In 1896, plans were drawn up to replace the No.4 7 inch RML gun with another 6 Pounder QF gun. The emplacement was to be remodelled into what is seen today.
In January 1898 the armament at the fort consisted of two Mark IV 9·2 Inch BL guns, one 7 Inch RML Gun of 6½ tons, and one 6 pounder QF gun. The recommended second 6 pounder was yet to be mounted. I don't have a date for the mounting, but is is listed as having been in place by 1902.
By that time, two Mark II 6 Inch QF Guns were approved to be mounted at the fort, and the remaining 7 Inch would be removed to make way for them. By September 1900 the two 6 inch QF emplacements had been completed and the guns mounted.
In December 1904, one of the 6 Pounders was listed as being dismounted. No reason for this has been found. The gun was back in place the following year. The list of Approved Armaments for Singapore for 1906 shows two machine guns on carriages as being part of the armament. There was also the alternative option of tripod mounting for these. It is possible that these were Maxim guns. The location of these is not known, but being on carriages, they were mobile.
The writing was on the wall for Passeir Panjang in 1907. The Report of Committee on Armaments of Defended Posts Abroad recommended that all of the 9·2 inch, 6 inch and 6 pounder guns be removed from the fort. In the Approved Armaments for for 1907, the 6 pounder QF guns had disappeared from the list, and the 6 inch QF and 9.2 inch BL guns were listed for removal. No new armament was listed. The more modern Mark X 9·2 inch batttery to be constructed on Mount Imbiah, and the re-siting of the 6 inch guns of Siloso would seem to have been the reasons for the demise of Passeir Panjang.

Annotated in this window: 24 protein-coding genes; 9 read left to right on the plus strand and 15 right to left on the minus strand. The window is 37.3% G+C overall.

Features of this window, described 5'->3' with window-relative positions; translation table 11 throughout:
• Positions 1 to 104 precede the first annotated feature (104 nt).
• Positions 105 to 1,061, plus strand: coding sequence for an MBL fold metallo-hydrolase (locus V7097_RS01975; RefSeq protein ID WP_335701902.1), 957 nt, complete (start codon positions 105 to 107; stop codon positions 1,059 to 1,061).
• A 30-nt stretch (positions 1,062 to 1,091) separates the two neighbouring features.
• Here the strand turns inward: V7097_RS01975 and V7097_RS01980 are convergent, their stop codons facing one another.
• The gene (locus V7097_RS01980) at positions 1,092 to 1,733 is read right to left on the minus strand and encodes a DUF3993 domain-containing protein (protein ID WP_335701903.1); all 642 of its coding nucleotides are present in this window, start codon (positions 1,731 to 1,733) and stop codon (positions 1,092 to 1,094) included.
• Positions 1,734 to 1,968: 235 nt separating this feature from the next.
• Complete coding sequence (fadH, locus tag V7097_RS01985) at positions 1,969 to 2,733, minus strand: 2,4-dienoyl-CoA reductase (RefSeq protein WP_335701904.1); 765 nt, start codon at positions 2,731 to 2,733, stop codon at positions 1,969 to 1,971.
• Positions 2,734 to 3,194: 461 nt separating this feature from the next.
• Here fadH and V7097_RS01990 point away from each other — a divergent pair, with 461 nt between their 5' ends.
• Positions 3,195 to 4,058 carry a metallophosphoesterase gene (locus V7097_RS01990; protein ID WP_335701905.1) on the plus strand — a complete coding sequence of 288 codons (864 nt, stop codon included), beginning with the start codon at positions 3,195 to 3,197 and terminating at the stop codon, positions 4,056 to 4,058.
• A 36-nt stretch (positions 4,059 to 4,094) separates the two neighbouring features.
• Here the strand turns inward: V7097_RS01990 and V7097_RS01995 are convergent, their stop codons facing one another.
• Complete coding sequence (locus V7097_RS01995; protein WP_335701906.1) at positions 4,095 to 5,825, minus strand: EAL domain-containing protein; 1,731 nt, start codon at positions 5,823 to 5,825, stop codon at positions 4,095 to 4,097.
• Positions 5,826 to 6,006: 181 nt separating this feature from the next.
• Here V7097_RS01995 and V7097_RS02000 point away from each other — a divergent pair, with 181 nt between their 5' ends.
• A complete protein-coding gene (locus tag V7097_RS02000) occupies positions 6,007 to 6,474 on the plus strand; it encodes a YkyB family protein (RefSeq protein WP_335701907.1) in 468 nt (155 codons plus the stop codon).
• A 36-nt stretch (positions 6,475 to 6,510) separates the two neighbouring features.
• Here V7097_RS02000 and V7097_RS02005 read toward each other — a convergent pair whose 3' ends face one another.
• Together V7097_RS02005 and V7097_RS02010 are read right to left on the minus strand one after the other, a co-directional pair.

Coast Defences State of Completion 15 Dec 1909 showed that the two 9·2 inch BL guns and the two 6 Inch QF guns were still mounted. By 1910 the 6 inch guns had been removed, but the 9·2 inch guns were still mounted. These had gone by 1912. The machine guns remained as he sole armament of the fort. They were removed by April 1914, and Fort Passeir Panjang was no more.
NOTE: Fort Passeir Panjang is sometimes confused with the much later Labrador Battery. In order to clear up confusion, the Labrador Battery was constructed circa 1939 above the Casemates. It occupied the site of the No.1 9·2 Inch Gun of the Passeir Panjang Battery. This 9·2 inch emplacement was destroyed in order to enable the construction of two 6 Inch BL Emplacements of the Labrador Battery. The Labrador Battery also made use of the Casemates and a modified No.1 Magazine.